Don’t open your bible … … until you’ve asked yourself these three important questions.
Before we can understand what the Bible is saying, learn its timeless truths, and make personal applications, we have to be ready. We must be prepared to make applications.
Most Christians want to apply the Bible. They aren’t actively opposing God’s Word or intentionally rebelling against what God wants them to do. But there’s more to application preparation than a vague desire to do what is right.
To prepare to apply God’s Word, it is important to answer the following questions.
Am I ready to meet God?
Suppose you received word that the most interesting, powerful, influential person in the world was in the next room and wanted to talk with you. Would you do it? Of course you would.
The truth is that God Himself, the Creator and Ruler of the universe, wants to meet you in His Word. But you must be in a frame of mind to hear Him and to respond.
While it is true that when we give our lives to Christ, we become God’s own children (Ro. 8:15–17), this doesn’t mean we can take Him for granted. Prayers used as punctuation (to begin and end religious meetings) or done out of habit (as before meals) betray this tendency. The first step toward applying God’s Word is to realize who is speaking to us—Almighty God—and to enter His presence with deep reverence and gratitude.
This means laying aside your concerns, preoccupations, and pursuits to focus your mind on Him and His message. As you read the Bible, remember that you are talking to an Almighty God who loves you.
Am I truly open to God’s Word?
For the Bible to meaningfully impact your life, you must first believe that it contains God’s message for you, today. Often we keep the historical figures trapped in history, thousands of years removed from us and our experiences.
The “theologically educated” are especially prone to this. In seminary I learned a truckload of knowledge about the Patriarchs, Moses, the judges, the kings, the prophets, the captives, the apostles, and the Savior. I value that education, but it has often taken me on intellectual tangents. While I am analyzing history and culture and dissecting Hebrew or Greek, I might miss the point. If we are to apply God’s Word to our lives today, we must go beyond the facts, context, and principles we read.
This means believing that the Holy Spirit used people to write God’s Word to us—to you and to me. Does what happened thirty-five hundred years ago to wandering Jews in a desert relate to what happens to me today in the computer age? Yes. Is there a connection between the ancient despots, captivities, and slaves and modern capitalism, communism, and democracy? You bet. Do God’s great movements in history affect me in 1990? Definitely. Because the Bible is timeless, it is always true.
Being open to God’s Word also means being willing to do what God says, even when it goes against my desires. When you take out your Bible, ask yourself, “If I open it and understand it, will I do it?” If you are closed to God, reading His Word will be a waste of time.
Have I expressed my needs to God?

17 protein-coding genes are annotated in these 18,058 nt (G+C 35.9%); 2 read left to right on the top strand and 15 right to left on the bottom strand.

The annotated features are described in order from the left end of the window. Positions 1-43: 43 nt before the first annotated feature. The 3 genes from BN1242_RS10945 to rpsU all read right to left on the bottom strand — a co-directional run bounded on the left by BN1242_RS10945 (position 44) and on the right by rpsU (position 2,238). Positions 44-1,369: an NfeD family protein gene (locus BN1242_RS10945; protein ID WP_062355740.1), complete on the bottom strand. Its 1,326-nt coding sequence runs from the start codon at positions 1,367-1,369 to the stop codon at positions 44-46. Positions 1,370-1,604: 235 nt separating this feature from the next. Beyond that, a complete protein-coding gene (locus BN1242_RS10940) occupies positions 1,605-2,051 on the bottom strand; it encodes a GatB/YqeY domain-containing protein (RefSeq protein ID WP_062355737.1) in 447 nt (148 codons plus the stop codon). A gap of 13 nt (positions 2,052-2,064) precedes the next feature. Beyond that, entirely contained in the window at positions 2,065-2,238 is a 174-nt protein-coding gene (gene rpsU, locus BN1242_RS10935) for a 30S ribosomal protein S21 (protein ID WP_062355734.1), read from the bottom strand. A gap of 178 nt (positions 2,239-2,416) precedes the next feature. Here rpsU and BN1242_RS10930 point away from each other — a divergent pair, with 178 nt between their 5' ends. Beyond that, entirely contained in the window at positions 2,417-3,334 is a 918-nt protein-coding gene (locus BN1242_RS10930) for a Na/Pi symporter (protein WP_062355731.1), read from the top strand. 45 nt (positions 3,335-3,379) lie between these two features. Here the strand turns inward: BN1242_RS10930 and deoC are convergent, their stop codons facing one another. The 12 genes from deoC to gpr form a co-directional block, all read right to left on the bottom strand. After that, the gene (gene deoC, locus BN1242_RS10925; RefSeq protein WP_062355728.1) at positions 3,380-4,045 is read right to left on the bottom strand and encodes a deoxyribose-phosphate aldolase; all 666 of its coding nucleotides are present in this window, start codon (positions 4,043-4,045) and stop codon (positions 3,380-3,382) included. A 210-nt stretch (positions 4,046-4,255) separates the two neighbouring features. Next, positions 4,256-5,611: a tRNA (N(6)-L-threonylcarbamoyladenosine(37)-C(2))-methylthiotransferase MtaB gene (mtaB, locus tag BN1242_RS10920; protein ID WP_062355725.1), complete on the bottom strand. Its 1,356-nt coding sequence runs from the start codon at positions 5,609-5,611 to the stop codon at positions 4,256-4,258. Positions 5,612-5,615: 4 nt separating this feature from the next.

Because God knows all your needs and sorrows, you may wonder why you should bother to tell Him about them. God does know everything about us, and the Holy Spirit prays for us (Ro. 8:26–27). God understands. And yet He wants us to engage our minds as we pray: “I will pray with my Spirit but I will also pray with my mind” (1 Cor. 14:15). And as you pray, you will be more sensitive to the areas that need application.
If you stop to take a simple spiritual diagnosis before opening the pages of Scripture, you will be more likely to find help. Before you read, ask:
- What conflicts am I facing at home, work, school, or church?
- What resources do I lack (e.g. time, energy, money, supportive relationships)?
- What difficult situations am I facing?
- What personal shortcomings am I struggling to overcome?
A while ago I was praying about my discouragement with my work. It seemed as if no one cared about what I was doing. Then as I read Hebrews, this verse seemed to jump out at me: “God is not unjust; he will not forget your work and the love you have shown him as you have helped his people and continue to help them” (Heb. 6:10). Immediately I was encouraged to know that God takes notice of all of my work for Him. I had read that chapter many times but had never noticed that verse. Because I had prayed about my need, I was sensitive and open to God’s message.
By expressing your need to God, you will prepare your heart to receive His truth. Verses will seem to leap off the pages, and you’ll find more applications. Being alert and focusing your attention will help you respond to the directions God gives in the Bible.
If you are open to God and His Word and express your needs to God, you will be ready to apply the Bible. Of course, preparing your heart is just the first step in studying, understanding, and obeying God’s Word. In future articles, we will discuss what to do next to discover how to make specific applications and action plans from any part of the Bible.
This article was written by Bruce B. Barton and originally published in issue 55 of Discipleship Journal. Bruce was president of The Livingstone Corporation and one of the senior editors and designers of the Life Application Bible. He holds a doctor of ministry degree from Trinity Evangelical Divinity School and served for twenty-six years with Youth for Christ, U.S.A.